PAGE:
As Japanese bite back in U.S., Hyundai steps up game

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As Japanese bite back in U.S., Hyundai steps up game


Hyundai Motor Group is marshaling its forces to respond to a renascent threat from Japanese automakers in the hotly contested U.S. market, as companies like Honda and Toyota rebuild their shares of global markets after being beset by economic and supply-side problems over the last year.


Chung Mong-koo

On Monday, Hyundai Chairman Chung Mong-koo jetted off to the U.S. on his private plane to inspect conditions in the world’s second-largest automobile market. This was the first time since June last year that the 74-year-old has made a trip to the country.

His trip was reportedly a last-minute affair, hastily put together last weekend. Chung will be joined by two vice presidents - Shin Jong-woon at the product quality management and Yang Woong-cheol who handles R&D - hinting at the perceived urgency and importance of the mission.

The world’s fifth-largest automotive group, which owns Hyundai Motor and its smaller affiliate Kia Motors, said Chung hopes to set up a strategy to put the brakes on the rise of Japan’s big three automakers - Toyota, Honda and Nissan - in the U.S. market.


He is scheduled to return to Korea tomorrow after meeting with executives in Los Angeles, where Hyundai’s U.S. sales headquarters is located. He will also visit the company’s plants in Alabama and Georgia to check on product quality, and receive feedback from local dealerships. Hyundai and Kia have both posted healthy sales in the U.S. recently.

After Toyota had to wrestle with a large-scale recall in 2010, Korea’s top two automakers have been expanding their market share in the U.S. Last year, they posted a combined share of 8.9 percent and sold more than one million units.

But while they have seen sales shoot up by between 9.5 percent (Hyundai) and 15.9 percent (Kia) in the first seven months of 2012 compared to the same period last year, Japanese automakers are rapidly regaining traction in the U.S. on the back of aggressive marketing and discounted prices.

Toyota, which registered negative growth in the U.S. last year, sold more than 1.21 million vehicles to American customers in the first seven months of 2012, moving up 28.3 percent on-year.Honda, Japan’s third-largest automaker, was up 18.9 percent after selling 817,926 vehicles, and Nissan added 14.7 percent by shifting 676,062 cars.

In terms of combined sales, Hyundai Motor Group moved up by a smaller proportion of 12.3 percent, even though its sales - 755,471 vehicles - outstripped Nissan.

The contrast has become much more pronounced in recent months, with Hyundai adding just 4.8 percent in July compared to one year earlier, while Honda skyrocketed 45.3 percent, Toyota jumped 26.1 percent and Nissan climbed 16.2 percent.

The Japanese automakers are now planning to expand production to give sales an extra shot in the arm. Honda recently announced it will invest $40 million to increase annual production volume at its Indiana plant to 250,000 vehicles, while Nissan said it will hire 1,000 additional workers at its plant in Mississippi. Toyota is also reportedly considering expanding its North America production line.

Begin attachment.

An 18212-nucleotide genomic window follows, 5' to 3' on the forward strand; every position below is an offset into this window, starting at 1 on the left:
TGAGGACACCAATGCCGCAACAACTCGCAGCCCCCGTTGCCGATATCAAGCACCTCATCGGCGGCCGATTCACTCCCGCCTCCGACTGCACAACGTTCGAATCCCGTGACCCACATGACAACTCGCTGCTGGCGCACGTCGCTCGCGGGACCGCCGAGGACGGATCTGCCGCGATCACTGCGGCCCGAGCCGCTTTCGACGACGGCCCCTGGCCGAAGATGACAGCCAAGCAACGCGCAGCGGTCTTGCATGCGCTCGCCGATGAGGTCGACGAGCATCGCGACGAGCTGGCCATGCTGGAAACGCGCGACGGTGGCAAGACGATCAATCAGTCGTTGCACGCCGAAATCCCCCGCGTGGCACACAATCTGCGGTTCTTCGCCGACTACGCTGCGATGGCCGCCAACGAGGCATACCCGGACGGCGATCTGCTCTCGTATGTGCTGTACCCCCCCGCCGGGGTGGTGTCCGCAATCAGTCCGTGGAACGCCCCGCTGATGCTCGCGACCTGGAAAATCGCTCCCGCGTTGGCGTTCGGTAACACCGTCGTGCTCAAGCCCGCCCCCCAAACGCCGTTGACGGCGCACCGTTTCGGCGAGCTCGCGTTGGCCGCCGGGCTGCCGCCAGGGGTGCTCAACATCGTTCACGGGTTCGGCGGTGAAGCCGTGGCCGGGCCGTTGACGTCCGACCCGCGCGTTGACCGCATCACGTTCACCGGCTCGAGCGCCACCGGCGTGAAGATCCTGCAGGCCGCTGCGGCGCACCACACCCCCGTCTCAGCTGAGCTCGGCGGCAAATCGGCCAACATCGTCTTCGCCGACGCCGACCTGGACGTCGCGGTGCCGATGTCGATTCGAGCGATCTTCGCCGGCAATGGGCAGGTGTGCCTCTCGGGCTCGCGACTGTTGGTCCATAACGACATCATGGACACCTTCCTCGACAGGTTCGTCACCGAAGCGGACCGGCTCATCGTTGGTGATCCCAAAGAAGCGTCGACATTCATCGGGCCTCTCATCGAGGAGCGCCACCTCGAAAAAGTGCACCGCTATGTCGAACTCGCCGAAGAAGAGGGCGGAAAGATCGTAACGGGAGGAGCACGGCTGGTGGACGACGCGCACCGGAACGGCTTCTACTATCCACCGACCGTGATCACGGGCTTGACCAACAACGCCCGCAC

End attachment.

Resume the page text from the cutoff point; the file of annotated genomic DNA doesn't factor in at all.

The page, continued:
Hyundai Motor Group said it is running its U.S. factories at full speed but that it needs more exports from Korea to tap demand. However, due to ongoing labor union strikes, it was unable to match last year’s shipments this July. It brought 11.1 percent fewer cars from Korea to the U.S. last month than one year earlier, while Kia was forced to cut its shipments by 6.5 percent. To make up for some of the losses, Hyundai said it will focus on product quality and business stability rather than undercutting prices. It said Chung told managers in the U.S. not to engage in tit-for-tat advertising campaigns and price wars with Japanese rivals based on the principle that customers get what they pay for.

“If we decided to revert to our former strategy of giving discounts and financial bonuses, our brand image would be jeopardized and we would be seen as a mass producer of cheap cars again,” said an employee speaking on the condition of anonymity.

In contrast, the carmaker has been raising its prices to generate more profits. The retail price of a new Azera (Grandeur HG in Korea), which was released in the U.S. in June, is between $32,000 and $36,000, more than 25 percent higher than the model’s previous edition. The new Elantra GT (known as the i30 in Europe and Korea) is 20 percent higher than its past incarnation. Hyundai is also handing out fewer sales rewards to local dealers compared to its rivals. According to, an online automotive information provider, Hyundai’s average sales incentive to U.S. dealers from January to July was $964 per unit, while Kia paid $1,347, much below the industry average of $2,173.

Another tactic for the Korean group is shifting away from corporate sales, which generate less revenue as such deals are often large in scale and involve hefty discounts. These accounted for 26 percent of total sales in 2009, but it is trying to cut this to 6 percent, it said.

In the coming months, Hyundai is scheduled to release its Avante Coupe, a compact, and the new Santa Fe, an SUV, in the U.S. The group aims to 1.29 million vehicles in the U.S. this year, with Hyundai making up the lion’s share of 675,000 units, it said.

By Joo Kyung-don []

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